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Finance Minister Jim Flaherty listens as Prime Minister Stephen Harper gives a news conference at the G20 Summit in Cannes, France, on Nov. 4, 2011. (Adrian Wyld/THE CANADIAN PRESS)
Finance Minister Jim Flaherty listens as Prime Minister Stephen Harper gives a news conference at the G20 Summit in Cannes, France, on Nov. 4, 2011. (Adrian Wyld/THE CANADIAN PRESS)

Global turbulence forces fiscal revisions in Canada Add to ...

A fresh round of turbulence in the global economy is forcing Canada’s two largest governments to revise their plans for getting their fiscal houses in order.

Ottawa is pushing back its timeline for balancing the books. At the same time, while Ontario faces the monumental task of dramatically cutting the rate of growth in spending on health and education to meet its target to erase its deficit in six years.

The weakening economy will test the resolve of Ottawa and the provinces to rein in spending at a time of big increases in health-care costs. Ontario is being told that its already ambitious target of chopping spending increases to 1.7 per cent growth from 6 per cent is not going to do the job. Everything is on the table, including the possibility of letting the private sector deliver some health-care services.

The situation can also be expected to make for tense negotiations over health and education transfers between Ottawa and the provinces, which will face growing complaints from the public as health dollars are stretched thin.

With the persistently weak economy not rebounding as forecast, both Ottawa and Ontario must revise promises made only this year. Finance Minister Jim Flaherty will confirm that federal deficits will run longer than promised when he releases his government’s fiscal update on Tuesday in Calgary.

Meanwhile, the Ontario government is being warned by one of its own economic advisers that it will have to keep increases in spending on health, education and other programs at one per cent a year for the next six years just to balance the books by 2018.

The grim reality for Ontario will ultimately affect its citizens. It also highlights the problems that most provinces – outside of resource-rich Alberta and Saskatchewan – will face in delivering health and education during what is expected to be a prolonged period of slow growth in most of the Canadian economy.

Ontario Premier Dalton McGuinty appointed former Toronto-Dominion Bank economist Don Drummond to examine government spending last March. Mr. Drummond began working in earnest on his review after the Oct. 6 provincial election.

Ontario will have to abandon its projections that program spending will grow 1.7 per cent a year – well below historic rates of 6 per cent – and implement more aggressive measures to put its fiscal house in order.

“That is the essence of the challenge,” Ontario Finance Minister Dwight Duncan acknowledged in an interview on Monday.

Mr. Duncan also said that his federal colleague, Mr. Flaherty, will be announcing that Ottawa’s 2014-15 target for erasing the federal deficit won’t be met.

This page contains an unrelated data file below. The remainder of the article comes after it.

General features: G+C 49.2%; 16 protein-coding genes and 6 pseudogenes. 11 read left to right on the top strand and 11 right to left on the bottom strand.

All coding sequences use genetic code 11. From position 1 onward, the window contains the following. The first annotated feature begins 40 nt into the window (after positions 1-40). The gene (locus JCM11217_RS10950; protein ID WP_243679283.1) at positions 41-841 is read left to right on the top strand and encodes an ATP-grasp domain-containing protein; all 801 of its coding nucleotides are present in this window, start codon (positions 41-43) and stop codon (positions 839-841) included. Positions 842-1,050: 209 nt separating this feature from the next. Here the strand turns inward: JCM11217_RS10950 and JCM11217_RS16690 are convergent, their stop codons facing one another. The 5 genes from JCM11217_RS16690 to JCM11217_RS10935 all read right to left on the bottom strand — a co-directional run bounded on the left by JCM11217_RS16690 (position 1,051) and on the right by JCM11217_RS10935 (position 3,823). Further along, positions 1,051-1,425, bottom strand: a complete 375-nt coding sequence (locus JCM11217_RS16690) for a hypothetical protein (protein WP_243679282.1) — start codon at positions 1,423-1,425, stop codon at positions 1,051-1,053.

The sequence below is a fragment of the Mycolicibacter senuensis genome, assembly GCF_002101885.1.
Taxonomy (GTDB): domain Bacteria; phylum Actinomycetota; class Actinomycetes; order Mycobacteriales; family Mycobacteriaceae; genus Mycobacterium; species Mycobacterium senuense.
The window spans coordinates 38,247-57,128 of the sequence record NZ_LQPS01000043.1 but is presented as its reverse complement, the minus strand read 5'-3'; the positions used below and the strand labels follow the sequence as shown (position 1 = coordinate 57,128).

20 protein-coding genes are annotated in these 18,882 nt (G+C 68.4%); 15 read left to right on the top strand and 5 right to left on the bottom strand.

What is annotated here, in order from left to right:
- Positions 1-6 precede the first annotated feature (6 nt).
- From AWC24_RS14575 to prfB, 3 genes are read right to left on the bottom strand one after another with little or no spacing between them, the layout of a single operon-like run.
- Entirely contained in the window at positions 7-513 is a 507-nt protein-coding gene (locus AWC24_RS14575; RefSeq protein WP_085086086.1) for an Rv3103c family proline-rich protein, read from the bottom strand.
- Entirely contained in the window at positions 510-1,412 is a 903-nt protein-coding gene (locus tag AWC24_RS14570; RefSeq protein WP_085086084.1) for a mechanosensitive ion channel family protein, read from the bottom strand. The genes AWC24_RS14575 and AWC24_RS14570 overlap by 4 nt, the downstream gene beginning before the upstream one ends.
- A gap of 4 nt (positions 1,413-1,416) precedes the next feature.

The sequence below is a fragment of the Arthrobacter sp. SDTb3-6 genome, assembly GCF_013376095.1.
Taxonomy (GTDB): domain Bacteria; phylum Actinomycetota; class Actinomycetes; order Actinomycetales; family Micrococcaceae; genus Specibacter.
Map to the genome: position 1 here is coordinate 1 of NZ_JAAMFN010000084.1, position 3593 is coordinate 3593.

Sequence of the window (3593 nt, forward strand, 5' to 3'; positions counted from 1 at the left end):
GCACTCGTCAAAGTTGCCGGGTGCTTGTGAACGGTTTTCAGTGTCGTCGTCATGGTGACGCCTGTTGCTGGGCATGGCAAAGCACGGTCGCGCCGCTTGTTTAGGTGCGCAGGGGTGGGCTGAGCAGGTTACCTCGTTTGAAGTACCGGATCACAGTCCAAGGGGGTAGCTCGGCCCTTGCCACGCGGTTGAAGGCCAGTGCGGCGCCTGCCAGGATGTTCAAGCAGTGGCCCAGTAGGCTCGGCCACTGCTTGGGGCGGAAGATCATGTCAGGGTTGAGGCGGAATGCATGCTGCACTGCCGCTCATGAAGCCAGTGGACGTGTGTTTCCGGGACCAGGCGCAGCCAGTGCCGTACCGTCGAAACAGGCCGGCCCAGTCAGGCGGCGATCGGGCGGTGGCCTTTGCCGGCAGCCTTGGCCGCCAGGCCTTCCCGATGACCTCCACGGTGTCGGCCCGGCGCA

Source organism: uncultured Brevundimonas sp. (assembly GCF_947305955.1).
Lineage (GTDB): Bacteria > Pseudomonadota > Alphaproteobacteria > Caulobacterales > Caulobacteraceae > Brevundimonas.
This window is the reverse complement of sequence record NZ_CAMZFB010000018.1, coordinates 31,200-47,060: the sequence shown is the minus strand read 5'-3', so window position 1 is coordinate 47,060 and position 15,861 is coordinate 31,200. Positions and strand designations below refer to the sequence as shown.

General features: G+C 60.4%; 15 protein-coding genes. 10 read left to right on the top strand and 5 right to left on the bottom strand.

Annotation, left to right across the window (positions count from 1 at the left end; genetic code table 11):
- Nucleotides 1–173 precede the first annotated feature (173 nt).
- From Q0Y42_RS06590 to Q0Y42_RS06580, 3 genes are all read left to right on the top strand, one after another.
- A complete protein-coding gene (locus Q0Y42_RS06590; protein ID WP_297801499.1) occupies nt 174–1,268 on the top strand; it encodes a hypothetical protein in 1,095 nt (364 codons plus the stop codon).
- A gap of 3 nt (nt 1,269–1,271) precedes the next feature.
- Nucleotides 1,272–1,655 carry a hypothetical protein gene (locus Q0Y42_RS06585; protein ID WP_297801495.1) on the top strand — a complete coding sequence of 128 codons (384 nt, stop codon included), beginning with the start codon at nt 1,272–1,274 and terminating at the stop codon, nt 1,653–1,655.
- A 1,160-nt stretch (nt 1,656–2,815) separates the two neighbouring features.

“We are in for a protracted period of restraint, which will be fairly long,” Mr. Duncan said. “I understand [on Tuesday]Mr. Flaherty’s going to be announcing that their period to balance is longer than they originally said. They are now starting to come up to our time frame.”

Mr. Flaherty’s government will soon have to confirm the Employment Insurance premium rates that will take effect Jan. 1, 2012. Rates are set to rise 10 cents per $100 of insurable earnings for workers every year for the next several years. The planned annual increase for employers is higher, at 14 cents.

The Canadian Federation of Independent Business, which has been pushing for a rate freeze or at least a continuation of a one-year hiring credit for employers, is hoping Mr. Flaherty will announce a change of plans on Tuesday.

Several economists who provide forecasts to Finance Canada say missing the federal deficit target is not economically significant provided the deficit is small and the government is on a clear track to balanced budgets.

“This is really being driven by global events,” said Glen Hodgson, chief economist for the Conference Board of Canada. Mr. Hodgson said Ottawa needs to be careful not to “snuff out a recovery” by cutting too deeply in the short-term deficit fight. “They have to think hard whether now is actually the right time to actually do anything [on spending cuts]or whether they should wait until there’s a bit stronger foundation for stronger growth.”

NDP finance critic Peter Julian said he hopes last month’s surprising job losses in Canada will lead Mr. Flaherty to “take the rose-coloured glasses off” and work toward boosting employment.

Mr. Julian noted that the Parliamentary Budget Officer and others have been warning for months that Ottawa’s budget numbers wouldn’t hold in the face of slower growth.

“That doesn’t come as any surprise,” he said. “Our concern is primarily what we’ve seen happen over the last few weeks in terms of job losses.”

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